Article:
You could write the offer in an email or call, but understand the family may be overwhelmed with offers of help and don’t have the time to give thoughtful declines. Take a non-answer as a “no” and don’t belabor the situation by making the offer repeatedly. Yes it sucks having unresolved feelings of helpless, but again, this is not about you.

Nonetheless keep trying to find a help vector. Perhaps stop by the house with flowers or chocolates knowing you may just be leaving them at the door. But maybe it’s an okay time and you’re invited in. Look around the house. Does something need fixing? Is the sink full of dishes? Just do the dishes. Is laundry piled? Does a child look like they need to get outside? Offer then to do this or come back later. Don’t expect to get to see the patient or get word of thanks. Be like a fairy that silently helps and sneaks away and I’m sure you’ll feel releaved you helped.

Or wait for the rare moment when the family says how you can help. Molly tweeted one day:

and suddenly we’re getting pictures of friend all over the country giving blood. Other friends who had been frustrated their previous offers to make me feel better were declined organized 4 hours with a bloodmobile and invited anyone they knew was a friend of mine. They did all this without asking one thing of me. They just made it happen and I got see all the pictures. Thanks to Edgar Blazona for organizing and all my friends that were able to pitch in. During a crazed time for us it was deeply touching.


Avoid using the phrase “let me know if there’s anything I can do.” First off, it’s an ask of the patient or caregiver. You’re asking them to come up with something they could do to help. Secondly, most of the time we found the “anything” offer meant, “… if I happen to be free at that time.” Everyone has kids or jobs or travel plans and mostly can’t come running on a moment’s notice at an awkward time. Unless you’re really ready to cancel getaway plans or take a day off from work, don’t say “anything.” Instead say “Im hopeful I can find a way to help you.”

People always offered to do the more meaningful services such as taking patient to hospital or bringing food. Consider offering to do the dirty work: clean the kitchen, take out the weekly garbage; weed the garden; do the laundry and you’re much more likely to get an exasperated yes.


If the patient is conscious, avoid “protecting them” by asking questions of the caregiver. If you want to know if the patient would want something ask the patient. Don’t give even more work to the caregiver.

Recognize the caregivers and people closest to the patient are fully extended trying to keep the family going. Whatever despair, grief and helplessness you feel is nothing compared to theirs. Figure out how you can help the caregivers. The patient gets all the attention and the caregivers get all the work plus having their lives turned inside out. Are you close to the caregivers? Then tell them you’re thinking of them. Obsess over how their pain could be reduced. Patients rely of the well being of their caregivers. Help the caregiver and you help the patient.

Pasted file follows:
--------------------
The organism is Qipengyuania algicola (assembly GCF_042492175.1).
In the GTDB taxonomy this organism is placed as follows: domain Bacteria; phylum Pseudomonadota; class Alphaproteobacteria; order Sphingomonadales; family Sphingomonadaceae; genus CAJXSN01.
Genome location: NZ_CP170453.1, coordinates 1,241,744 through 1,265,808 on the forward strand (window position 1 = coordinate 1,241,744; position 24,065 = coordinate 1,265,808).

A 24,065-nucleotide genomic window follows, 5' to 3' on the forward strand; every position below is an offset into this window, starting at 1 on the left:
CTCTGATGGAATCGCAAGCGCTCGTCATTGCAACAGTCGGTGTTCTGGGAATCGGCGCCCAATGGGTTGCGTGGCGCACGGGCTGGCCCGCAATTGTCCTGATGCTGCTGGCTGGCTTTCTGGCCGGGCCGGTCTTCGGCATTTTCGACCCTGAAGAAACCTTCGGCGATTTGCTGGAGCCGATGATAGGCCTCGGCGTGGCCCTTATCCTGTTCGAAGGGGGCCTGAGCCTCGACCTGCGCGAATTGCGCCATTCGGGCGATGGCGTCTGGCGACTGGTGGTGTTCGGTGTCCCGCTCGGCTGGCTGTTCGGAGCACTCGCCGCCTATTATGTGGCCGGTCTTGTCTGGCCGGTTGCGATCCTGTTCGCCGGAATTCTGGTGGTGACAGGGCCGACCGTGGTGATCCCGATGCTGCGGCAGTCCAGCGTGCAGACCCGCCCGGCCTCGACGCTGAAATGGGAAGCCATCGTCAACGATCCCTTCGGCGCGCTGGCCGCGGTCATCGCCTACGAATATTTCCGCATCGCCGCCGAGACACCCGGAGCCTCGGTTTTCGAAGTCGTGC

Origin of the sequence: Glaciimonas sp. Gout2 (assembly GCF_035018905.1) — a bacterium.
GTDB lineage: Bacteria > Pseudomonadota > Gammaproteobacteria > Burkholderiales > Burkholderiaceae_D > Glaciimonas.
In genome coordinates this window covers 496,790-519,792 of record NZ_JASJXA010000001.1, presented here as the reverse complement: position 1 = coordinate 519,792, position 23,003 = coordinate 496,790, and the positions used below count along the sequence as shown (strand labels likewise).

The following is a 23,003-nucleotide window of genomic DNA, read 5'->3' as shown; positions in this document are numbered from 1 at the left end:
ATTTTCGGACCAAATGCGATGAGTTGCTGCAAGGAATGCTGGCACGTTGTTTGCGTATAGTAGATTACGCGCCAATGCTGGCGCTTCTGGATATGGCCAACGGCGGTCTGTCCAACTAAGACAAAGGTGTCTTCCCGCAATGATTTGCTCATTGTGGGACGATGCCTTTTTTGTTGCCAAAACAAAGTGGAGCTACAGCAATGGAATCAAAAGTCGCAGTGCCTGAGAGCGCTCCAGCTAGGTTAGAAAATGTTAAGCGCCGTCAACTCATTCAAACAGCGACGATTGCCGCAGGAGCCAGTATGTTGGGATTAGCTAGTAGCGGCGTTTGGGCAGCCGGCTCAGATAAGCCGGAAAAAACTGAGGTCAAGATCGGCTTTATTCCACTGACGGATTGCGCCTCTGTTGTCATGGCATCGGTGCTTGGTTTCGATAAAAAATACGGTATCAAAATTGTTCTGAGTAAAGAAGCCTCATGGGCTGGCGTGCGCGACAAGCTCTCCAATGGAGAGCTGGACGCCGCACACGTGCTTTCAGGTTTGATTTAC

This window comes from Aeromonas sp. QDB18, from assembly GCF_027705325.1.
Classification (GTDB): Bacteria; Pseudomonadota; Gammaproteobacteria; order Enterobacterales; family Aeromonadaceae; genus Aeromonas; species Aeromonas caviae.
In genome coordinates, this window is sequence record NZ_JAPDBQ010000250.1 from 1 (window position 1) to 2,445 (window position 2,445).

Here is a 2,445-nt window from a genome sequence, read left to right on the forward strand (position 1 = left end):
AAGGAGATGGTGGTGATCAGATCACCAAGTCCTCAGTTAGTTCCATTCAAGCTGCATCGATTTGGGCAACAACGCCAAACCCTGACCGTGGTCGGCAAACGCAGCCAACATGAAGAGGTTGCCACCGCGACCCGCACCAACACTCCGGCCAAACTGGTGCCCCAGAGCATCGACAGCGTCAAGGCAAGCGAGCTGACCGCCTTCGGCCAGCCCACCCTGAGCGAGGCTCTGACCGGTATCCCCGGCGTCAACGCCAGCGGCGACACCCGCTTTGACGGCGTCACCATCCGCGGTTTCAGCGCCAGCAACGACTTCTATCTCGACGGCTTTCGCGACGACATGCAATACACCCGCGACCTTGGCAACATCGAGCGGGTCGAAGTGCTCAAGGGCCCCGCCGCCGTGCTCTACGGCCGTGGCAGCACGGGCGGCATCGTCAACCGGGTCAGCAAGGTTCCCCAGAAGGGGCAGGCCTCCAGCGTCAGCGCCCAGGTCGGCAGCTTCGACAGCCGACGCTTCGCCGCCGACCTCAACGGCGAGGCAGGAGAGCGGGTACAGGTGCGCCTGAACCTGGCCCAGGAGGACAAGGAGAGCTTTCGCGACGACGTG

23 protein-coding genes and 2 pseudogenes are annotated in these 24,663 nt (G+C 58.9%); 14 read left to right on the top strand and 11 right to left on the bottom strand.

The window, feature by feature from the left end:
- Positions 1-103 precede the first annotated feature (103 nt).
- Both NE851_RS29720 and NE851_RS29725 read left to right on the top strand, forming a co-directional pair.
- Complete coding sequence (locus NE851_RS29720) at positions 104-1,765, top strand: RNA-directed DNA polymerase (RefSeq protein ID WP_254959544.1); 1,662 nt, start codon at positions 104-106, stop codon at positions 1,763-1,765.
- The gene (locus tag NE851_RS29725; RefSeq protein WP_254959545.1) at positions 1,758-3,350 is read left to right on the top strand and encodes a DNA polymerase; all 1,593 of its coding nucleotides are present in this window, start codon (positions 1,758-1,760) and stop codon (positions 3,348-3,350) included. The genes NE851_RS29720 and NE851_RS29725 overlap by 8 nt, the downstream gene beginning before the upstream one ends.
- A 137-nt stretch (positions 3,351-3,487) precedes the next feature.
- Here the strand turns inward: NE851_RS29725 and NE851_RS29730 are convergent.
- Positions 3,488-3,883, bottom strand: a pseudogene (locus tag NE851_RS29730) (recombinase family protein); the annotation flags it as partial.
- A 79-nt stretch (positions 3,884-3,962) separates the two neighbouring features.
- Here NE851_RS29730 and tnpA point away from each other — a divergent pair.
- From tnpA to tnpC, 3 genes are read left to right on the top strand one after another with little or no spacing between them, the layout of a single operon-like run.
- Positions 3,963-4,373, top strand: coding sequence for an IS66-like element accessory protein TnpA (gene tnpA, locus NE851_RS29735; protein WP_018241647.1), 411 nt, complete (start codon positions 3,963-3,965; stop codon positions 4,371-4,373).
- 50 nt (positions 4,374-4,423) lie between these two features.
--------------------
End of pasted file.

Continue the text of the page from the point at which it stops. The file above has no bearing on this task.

Words of encouragement along the lines of “you’re a fighter,” or “be strong” never resonated with me. The closest my experience has been to a fight is me getting punched in the face over and over again. The science and treatments fight the tumors, and my purpose is to withstand it all as long as I can. Turns out this sentiment isn’t just me. I saw three threads yesterday from people saying “stop acting like McCain can fight his way out of glioblastoma.” I know you’re dying to say “but fighting to live longer is what fighting is,” but I suspect you say that more from fear of death than sympathy for the sticken. So listen to the stricken. Wish them peace and happiness. Let them know how important they are to yoy and cheer them on always.

Of course, if the patient tells you they are fighting, then cheer them of with their own words.


Don’t tell the patient about your other experiences with the illness. The patient is not here so you can unload your own frustrations. I know it’s human nature to talk about that which is similar to the current moment, but fight that unbeneficial urge. No patient wants to hear about you aunt that died of the same cancer. My uncle died of renal cell carcinoma am I going to tell you about that? No. One aside is I did want to hear any story of someone with stage IV cancer that was told they would die and managed to live. That is always inspirational to me. But don’t come at me with some “inspirational” story of someone that survived a treatable cancer. They’re only inspirational to people who have never been challenged, not those that are dying.


Don’t lie to the person, “you’re going to beat this.” or “I know you can do it” because it makes you feel better saying it. Get into the headspace of the patient. Listen to them. Cheer them on with what they say is hard for them. Let you know you love them and want to be there for them.


Ted Rheingold lives in San Francisco and has been living with cancer since his Stage-4 diagnosis (clear cell renal cell carcinoma) in April, 2016. Here’s written frankly about his experience in this blog, Season of the Witch. You can follow him on twitter @tedr.